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X-Men: The Legend of Wolverine (1992) – DVD Review

X-Men: The Legend of Wolverine DVD cover art


Written by: Michael Edens, Len Wein, Len Uhley, Ted Pedersen, Francis Moss, based on the comic book published by Marvel Comics and created by Stan Lee and Jack Kirby
Directed by: Larry Houston
Starring the Voices of: Cal Dodd, Alyson Court, Cedric Smith


  • Five episodes from the show, including bonus episode “The Final Decision”
  • Interview with comic book writer Chris Claremont
  • Running audio commentary by comic book writer Claremont
  • “Stan Lee’s Soapbox,” comments by Stan

Released by: Buena Vista
Region: 1
Rating: NR
Anamorphic: N/A; appears in its original 1.33:1 format

My Advice: Rent It.

The four-color adventures of your favorite comic book characters have always translated easily to cartoons, the results being from the sublime (Batman: The Animated Series) to the ridiculous (Superfriends). The X-Men animated series was one cartoon that was more on the sublime side even with instances of overly long exposition and dialogue that verge on the melodramatic. The animated series successfully introduced a new generation to Xavier’s “gifted” students and to many of the famous story arcs from the comic such as “The Dark Phoenix Saga,” “Days of Future Past,” and “The Age of Apocalypse” (admittedly reworked for the younger viewing audience).

And like the comics, many of the episodes focused on everyone’s favorite Canadian mutant, Wolverine. He has all the classic elements of the “bad boy”: rides a motorcycle, has an unconventional hairdo, prone to violence, and suffers from emotional problems. And of course the ever-ready pseudo-phallic claws. What woman wouldn’t love that? The four episodes on this disc have the two-parter “Out of the Past” where Logan has to deal with a cybernetic-enhanced homicidal ex-girlfriend (aren’t they all? homicidal, I mean, not cyborgs) and a soul sucker alien energy creature. It’s hard to tell which is worse. “Nightcrawler” introduces the bamf-producing mutant who made such a splash in X2: X-Men United and Brother Nightcrawler’s faith in God and man makes Wolverine question his own beliefs. And in “The Lotus and the Steel” Logan goes to a Buddhist temple in Japan to work on his violent rages. Instead he has to confront a biker gang and a teleporting samurai bent on extorting a small village.

X-Men: The Legend of Wolverine screen capture 2

All the episodes do a good job providing entertainment for the kiddies without having any adults watching suffer the Barney effect. Of course since the creators had to compromise, some things don’t work. For instance, Wolverine never actually cuts people. He takes down metal grates, trees, and cyborgs, but you never see Logan draw blood. I know this is for the children, but any smart kid is going to find that suspicious. And some of the philosophy and back-story could leave kids cold. In “Nightcrawler,” I was amazed that this show was talking about faith in God in a non-judgmental way on Saturday morning, which usually moralizes in a secular fashion. But this will pass over some kids’ heads who just want more butt kicking. The animation is adequate, but when compared to Batman: The Animated Seriesor Samurai Jack, its looks a little cheap.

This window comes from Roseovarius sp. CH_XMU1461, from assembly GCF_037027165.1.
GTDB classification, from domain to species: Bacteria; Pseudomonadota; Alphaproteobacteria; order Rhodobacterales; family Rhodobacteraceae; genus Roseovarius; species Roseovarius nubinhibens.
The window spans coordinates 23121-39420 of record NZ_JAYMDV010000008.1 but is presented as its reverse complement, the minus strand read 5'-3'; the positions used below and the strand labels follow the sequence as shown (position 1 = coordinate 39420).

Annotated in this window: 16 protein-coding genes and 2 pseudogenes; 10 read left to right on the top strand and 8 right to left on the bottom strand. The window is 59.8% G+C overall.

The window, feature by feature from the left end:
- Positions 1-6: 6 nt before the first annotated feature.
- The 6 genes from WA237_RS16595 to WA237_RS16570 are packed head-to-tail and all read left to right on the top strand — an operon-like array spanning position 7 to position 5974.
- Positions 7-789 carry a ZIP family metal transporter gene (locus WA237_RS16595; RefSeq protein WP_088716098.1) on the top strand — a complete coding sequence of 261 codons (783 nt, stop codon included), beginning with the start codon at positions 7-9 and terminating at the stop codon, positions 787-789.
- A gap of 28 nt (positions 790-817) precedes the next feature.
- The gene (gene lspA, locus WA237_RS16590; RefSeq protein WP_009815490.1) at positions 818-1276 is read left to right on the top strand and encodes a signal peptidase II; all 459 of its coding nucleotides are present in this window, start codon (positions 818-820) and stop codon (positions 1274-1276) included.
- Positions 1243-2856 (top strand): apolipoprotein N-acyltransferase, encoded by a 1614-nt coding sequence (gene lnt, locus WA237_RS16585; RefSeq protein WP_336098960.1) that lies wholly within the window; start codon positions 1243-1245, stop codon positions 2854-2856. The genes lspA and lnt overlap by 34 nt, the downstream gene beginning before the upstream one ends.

There are plenty of extras, but most of them aren’t that good. There is a bonus episode, “The Final Decision,” where the X-Men team with Magneto to kick some Sentinel butt. There is also an interview with one of the more acclaimed writers of the comics, Chris Claremont. Now, Claremont does offer some insight into the thinking behind the relaunching of the X-Men comic and some of the story arcs, but he briefly mentions the other people who helped make X-Men of the flagship titles under the Marvel banner, such as artist John Bryne. Now, Claremont is important, but as I understand it, most comics are made by a team and making yourself to be “the foster father of Wolverine” is just hubris.

Claremont also gives some commentary to the four main episodes on the disc. While he fills in on some of the back-story and thinking behind characters and plotlines, I was more interested to learn of the television show. For one thing, why did the creators of the show make the changes to the storylines they did? And how did they decide on the line-up of the X-Men presented on the show? The info Claremont provided could have been as easily put into text. Stan Lee gives a quick précis of how he developed the X-Men concept and since he has probably told the story many, many times, I had no problems with it. All in all, the episodes are good, but I hope the next releases give more information on the cartoon than this one.

A diehard fan of the show might want to pick it up, but for most of the free world, a rental will do just fine.